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Bamberg's smoke beer: A passenger on the "Ark of Taste"

The taste of "Bamberg smoked beer of traditional production" is determined by the production of the smoked malt, which has a long and consistent tradition in the city of Bamberg. The so-called green, i.e. still moist, malt is not dried in the smoke-free drying facilities commonly used today, the kilns, but by the hot smoke of an open wood fire in the brewery’s own smoke kilns. Without exception, the beer of earlier times – and not only in Bamberg – had a distinct smoky taste, because the malt could not be dried smoke-free. Only since the introduction of smoke-free drying technology in the first half of the 19th century has smoked beer become a speciality, which has only been able to retain a loyal following in Bamberg. From around 1935, the Bamberg breweries Schlenkerla and Spezial were the only ones who remained true to the traditional way of producing smoked beer, modernized their smoke kilns and each developed them further in their own way. They made a local specialty out of the traditional beer.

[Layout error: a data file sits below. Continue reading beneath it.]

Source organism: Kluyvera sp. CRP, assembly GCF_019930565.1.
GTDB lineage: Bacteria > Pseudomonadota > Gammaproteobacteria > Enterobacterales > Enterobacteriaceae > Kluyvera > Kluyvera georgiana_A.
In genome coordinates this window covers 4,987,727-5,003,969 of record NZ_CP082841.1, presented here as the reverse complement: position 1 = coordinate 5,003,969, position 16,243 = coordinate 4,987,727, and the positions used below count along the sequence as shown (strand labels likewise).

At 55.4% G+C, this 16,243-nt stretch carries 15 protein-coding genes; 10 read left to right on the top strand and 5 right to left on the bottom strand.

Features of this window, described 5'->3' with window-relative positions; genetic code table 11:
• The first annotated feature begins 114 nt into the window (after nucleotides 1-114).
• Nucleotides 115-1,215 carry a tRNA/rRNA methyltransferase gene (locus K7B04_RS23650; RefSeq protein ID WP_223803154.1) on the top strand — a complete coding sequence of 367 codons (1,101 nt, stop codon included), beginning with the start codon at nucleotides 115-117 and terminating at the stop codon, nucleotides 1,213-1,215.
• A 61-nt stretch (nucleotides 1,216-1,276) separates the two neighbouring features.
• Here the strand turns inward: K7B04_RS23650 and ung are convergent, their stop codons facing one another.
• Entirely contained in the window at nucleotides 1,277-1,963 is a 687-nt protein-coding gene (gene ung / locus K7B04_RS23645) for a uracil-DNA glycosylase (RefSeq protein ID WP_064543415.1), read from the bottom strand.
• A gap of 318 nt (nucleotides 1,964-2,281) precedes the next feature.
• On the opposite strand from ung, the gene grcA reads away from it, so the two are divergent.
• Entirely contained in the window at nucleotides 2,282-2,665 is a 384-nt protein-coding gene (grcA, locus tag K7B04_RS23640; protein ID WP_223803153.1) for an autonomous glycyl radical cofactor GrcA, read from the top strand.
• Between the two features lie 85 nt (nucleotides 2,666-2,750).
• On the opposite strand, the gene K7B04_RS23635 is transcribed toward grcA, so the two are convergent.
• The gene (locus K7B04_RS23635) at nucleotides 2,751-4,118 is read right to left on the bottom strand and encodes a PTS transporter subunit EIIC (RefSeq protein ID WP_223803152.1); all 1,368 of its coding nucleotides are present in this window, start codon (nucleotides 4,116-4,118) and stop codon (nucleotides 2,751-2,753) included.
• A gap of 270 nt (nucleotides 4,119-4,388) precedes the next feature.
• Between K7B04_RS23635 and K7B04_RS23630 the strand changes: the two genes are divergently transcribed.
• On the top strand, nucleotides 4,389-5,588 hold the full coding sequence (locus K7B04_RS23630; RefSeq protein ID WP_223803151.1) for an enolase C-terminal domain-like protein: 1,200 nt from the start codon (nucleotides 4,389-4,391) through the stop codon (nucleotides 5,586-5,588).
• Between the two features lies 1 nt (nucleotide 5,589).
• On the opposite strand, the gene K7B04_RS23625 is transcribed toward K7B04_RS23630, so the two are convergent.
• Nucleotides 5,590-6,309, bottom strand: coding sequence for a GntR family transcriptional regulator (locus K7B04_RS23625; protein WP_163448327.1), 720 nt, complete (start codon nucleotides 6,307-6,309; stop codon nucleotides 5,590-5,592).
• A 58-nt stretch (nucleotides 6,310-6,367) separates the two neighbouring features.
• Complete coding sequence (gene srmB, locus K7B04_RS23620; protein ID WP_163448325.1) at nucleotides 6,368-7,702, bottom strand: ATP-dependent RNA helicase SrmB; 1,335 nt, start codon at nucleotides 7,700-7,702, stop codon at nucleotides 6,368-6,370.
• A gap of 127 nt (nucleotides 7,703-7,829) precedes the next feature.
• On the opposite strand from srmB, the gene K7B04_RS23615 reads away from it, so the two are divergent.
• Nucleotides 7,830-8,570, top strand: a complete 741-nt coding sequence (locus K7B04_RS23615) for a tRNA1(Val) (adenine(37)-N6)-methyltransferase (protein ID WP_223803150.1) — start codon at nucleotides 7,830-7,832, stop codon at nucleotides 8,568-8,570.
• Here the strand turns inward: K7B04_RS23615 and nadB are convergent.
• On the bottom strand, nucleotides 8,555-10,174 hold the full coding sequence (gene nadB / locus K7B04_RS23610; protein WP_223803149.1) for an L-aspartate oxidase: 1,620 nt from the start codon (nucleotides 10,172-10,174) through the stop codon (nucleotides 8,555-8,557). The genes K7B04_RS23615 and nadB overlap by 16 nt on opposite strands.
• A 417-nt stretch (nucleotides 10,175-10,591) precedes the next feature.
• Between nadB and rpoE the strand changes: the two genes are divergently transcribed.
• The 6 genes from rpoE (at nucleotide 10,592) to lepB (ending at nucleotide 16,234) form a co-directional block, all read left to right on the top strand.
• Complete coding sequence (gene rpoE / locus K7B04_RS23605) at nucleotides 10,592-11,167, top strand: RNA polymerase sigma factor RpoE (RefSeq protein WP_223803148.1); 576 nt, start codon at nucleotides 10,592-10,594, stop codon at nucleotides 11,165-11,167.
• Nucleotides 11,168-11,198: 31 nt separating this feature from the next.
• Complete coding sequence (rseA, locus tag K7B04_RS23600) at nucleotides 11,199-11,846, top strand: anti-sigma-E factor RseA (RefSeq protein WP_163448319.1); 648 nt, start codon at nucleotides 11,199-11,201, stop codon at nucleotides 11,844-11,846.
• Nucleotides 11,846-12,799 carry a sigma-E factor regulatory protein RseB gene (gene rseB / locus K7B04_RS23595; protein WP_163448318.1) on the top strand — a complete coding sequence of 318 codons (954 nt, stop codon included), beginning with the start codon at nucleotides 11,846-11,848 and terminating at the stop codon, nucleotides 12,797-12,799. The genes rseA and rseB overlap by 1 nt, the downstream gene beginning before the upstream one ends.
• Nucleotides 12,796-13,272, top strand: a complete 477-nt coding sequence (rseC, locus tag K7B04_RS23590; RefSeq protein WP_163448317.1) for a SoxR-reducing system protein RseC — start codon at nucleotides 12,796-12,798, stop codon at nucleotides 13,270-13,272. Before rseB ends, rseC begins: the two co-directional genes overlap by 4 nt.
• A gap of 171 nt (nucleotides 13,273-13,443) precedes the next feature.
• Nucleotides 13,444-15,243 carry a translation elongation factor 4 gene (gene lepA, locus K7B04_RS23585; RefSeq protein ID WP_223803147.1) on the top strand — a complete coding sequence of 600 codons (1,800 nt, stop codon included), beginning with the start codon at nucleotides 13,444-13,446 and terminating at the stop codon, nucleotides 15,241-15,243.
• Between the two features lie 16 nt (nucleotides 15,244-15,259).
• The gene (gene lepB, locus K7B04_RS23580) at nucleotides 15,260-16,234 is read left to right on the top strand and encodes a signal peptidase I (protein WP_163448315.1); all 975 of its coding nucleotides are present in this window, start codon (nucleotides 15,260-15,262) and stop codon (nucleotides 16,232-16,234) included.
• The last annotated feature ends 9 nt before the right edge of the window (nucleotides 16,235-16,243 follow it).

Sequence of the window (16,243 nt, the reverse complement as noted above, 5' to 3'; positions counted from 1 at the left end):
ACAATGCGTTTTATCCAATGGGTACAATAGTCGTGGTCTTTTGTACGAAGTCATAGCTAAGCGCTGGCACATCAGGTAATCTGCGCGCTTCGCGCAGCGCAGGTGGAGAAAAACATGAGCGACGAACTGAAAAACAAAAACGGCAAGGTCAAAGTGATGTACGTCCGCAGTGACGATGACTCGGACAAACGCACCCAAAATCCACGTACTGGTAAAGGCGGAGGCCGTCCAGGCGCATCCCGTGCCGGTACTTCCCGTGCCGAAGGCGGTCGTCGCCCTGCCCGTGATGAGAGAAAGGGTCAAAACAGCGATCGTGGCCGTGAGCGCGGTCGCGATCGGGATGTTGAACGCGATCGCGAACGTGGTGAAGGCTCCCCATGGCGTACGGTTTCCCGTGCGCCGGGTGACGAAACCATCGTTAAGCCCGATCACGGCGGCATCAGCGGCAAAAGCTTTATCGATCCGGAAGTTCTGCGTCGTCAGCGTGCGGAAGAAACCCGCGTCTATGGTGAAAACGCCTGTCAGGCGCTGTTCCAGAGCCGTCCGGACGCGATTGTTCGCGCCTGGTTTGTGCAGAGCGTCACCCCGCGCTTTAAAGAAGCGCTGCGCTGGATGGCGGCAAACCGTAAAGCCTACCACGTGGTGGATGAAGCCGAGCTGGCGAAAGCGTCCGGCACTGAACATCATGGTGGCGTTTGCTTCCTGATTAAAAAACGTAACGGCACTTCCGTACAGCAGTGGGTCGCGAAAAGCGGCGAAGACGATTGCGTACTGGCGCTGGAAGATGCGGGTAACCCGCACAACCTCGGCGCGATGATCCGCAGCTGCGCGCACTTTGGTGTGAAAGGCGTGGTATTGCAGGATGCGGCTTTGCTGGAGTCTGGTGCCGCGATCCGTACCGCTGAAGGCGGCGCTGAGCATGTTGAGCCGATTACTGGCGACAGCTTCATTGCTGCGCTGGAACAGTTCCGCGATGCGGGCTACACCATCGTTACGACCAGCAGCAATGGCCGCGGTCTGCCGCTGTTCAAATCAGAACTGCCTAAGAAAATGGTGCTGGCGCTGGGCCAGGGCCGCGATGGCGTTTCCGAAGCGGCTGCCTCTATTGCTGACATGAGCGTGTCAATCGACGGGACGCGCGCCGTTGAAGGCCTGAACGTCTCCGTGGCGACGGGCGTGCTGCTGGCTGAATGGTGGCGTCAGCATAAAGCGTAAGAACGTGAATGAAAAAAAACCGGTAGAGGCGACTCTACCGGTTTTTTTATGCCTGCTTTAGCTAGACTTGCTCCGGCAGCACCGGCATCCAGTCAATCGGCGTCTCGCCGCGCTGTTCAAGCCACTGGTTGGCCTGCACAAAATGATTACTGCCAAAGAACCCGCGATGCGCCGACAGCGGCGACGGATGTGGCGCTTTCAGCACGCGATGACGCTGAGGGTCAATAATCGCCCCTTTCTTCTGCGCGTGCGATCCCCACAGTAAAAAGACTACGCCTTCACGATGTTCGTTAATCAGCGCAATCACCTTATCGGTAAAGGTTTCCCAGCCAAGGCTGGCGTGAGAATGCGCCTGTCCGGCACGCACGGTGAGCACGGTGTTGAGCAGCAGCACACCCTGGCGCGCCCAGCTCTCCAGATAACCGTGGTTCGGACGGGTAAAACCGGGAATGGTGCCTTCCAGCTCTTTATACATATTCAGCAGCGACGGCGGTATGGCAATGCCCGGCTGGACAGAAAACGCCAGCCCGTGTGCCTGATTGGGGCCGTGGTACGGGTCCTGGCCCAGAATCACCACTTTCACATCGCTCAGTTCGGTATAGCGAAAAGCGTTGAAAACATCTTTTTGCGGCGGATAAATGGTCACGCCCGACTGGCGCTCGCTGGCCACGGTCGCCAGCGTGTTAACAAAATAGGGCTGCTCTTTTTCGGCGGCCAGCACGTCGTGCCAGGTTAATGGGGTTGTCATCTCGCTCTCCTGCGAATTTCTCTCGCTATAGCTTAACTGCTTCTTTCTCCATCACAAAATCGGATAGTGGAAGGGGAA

There are now a number of breweries worldwide and of course also in Bamberg and in the Bamberg region that have turned back to smoked beer and, thanks to the corresponding special malts, have included it in their portfolio again, attracting quite some international attention.

However, because of their unbroken tradition in production, only the two breweries Schlenkerla and Spezial are passengers on the "Ark of Taste" of the slow food movement.

In any case, the beer is exceptional and always a good reason to exchange ideas about goodness, tradition and craftsmanship. And if the taste of the beer still seems unusual after the first glass, you can rely on this Bamberg wisdom: "The second Seidla tastes better than the first, and the third already tastes better than the second."